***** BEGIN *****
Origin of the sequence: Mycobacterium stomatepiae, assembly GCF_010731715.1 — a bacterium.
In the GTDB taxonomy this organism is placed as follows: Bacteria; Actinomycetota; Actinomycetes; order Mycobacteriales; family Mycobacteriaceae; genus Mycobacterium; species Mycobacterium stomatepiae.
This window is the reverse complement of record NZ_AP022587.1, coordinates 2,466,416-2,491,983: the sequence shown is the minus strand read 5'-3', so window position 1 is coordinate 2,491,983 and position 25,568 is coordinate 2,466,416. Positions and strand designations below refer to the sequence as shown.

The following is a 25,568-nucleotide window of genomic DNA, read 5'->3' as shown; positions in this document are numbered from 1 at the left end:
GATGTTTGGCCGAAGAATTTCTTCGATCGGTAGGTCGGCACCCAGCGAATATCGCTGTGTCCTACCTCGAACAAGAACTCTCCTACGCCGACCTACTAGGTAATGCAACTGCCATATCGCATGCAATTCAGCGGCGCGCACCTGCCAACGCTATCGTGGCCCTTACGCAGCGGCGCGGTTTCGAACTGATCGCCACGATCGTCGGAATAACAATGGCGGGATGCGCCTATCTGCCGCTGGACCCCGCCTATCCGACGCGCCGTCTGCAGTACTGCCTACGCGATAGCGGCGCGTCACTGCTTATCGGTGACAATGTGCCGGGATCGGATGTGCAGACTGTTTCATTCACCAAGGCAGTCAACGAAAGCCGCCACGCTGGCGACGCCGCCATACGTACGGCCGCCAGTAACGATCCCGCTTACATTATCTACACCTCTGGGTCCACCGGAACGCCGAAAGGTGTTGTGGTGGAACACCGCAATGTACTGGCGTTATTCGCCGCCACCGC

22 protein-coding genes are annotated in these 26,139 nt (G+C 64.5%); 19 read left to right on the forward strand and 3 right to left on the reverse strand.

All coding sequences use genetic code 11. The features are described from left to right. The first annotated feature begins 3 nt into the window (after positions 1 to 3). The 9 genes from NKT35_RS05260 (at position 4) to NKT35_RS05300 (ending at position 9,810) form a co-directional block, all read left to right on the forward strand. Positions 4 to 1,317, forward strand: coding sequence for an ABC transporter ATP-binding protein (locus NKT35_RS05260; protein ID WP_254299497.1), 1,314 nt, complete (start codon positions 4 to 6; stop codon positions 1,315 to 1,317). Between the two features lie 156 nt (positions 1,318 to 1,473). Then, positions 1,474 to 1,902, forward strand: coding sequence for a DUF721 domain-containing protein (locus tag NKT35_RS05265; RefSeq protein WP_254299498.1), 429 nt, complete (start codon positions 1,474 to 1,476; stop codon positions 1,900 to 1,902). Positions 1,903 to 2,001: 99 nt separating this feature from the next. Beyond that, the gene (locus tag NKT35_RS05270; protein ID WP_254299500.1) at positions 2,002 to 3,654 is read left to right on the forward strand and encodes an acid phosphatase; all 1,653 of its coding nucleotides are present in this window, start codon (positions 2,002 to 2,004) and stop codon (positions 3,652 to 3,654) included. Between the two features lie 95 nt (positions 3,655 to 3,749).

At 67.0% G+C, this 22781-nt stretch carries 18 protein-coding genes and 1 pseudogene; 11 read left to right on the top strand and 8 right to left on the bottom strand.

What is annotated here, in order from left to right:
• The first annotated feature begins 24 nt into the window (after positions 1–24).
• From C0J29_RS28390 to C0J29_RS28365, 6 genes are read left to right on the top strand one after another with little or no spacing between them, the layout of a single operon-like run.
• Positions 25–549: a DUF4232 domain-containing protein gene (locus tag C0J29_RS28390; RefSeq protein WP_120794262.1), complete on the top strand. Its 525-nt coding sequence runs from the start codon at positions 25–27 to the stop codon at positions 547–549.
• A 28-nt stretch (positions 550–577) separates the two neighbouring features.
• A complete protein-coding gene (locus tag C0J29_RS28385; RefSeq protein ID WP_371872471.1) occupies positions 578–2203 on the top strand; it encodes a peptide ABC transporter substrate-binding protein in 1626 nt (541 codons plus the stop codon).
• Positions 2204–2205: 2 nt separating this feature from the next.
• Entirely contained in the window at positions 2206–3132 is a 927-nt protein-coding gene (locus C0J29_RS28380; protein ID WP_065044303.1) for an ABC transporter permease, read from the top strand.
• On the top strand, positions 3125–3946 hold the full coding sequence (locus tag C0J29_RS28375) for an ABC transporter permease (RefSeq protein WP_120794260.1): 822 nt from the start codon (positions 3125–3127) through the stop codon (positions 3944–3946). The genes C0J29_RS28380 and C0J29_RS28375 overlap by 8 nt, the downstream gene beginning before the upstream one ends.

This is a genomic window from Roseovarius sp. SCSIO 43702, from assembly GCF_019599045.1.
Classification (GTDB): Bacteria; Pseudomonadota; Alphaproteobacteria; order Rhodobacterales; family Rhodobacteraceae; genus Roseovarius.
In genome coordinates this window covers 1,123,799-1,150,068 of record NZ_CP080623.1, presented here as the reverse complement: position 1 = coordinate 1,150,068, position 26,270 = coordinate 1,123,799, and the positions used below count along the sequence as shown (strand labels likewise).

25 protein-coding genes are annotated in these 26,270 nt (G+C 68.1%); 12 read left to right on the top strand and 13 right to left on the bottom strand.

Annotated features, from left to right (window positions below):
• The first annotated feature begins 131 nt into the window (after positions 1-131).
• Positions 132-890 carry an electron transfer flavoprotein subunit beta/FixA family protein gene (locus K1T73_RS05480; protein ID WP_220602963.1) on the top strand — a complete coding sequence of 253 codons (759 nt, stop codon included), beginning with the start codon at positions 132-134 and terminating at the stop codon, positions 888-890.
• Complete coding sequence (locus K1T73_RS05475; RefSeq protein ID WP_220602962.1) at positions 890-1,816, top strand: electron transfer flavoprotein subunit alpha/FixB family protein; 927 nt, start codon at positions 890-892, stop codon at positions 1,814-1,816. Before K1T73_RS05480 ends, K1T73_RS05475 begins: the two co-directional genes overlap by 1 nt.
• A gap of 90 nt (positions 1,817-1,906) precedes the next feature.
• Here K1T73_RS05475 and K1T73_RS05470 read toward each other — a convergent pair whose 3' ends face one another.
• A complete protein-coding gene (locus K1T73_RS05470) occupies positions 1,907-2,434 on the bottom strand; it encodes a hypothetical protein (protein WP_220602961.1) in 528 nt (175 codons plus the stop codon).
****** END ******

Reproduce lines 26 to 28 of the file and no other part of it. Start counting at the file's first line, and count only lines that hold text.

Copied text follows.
• A gap of 90 nt (positions 1,817-1,906) precedes the next feature.
• Here K1T73_RS05475 and K1T73_RS05470 read toward each other — a convergent pair whose 3' ends face one another.
• A complete protein-coding gene (locus K1T73_RS05470) occupies positions 1,907-2,434 on the bottom strand; it encodes a hypothetical protein (protein WP_220602961.1) in 528 nt (175 codons plus the stop codon).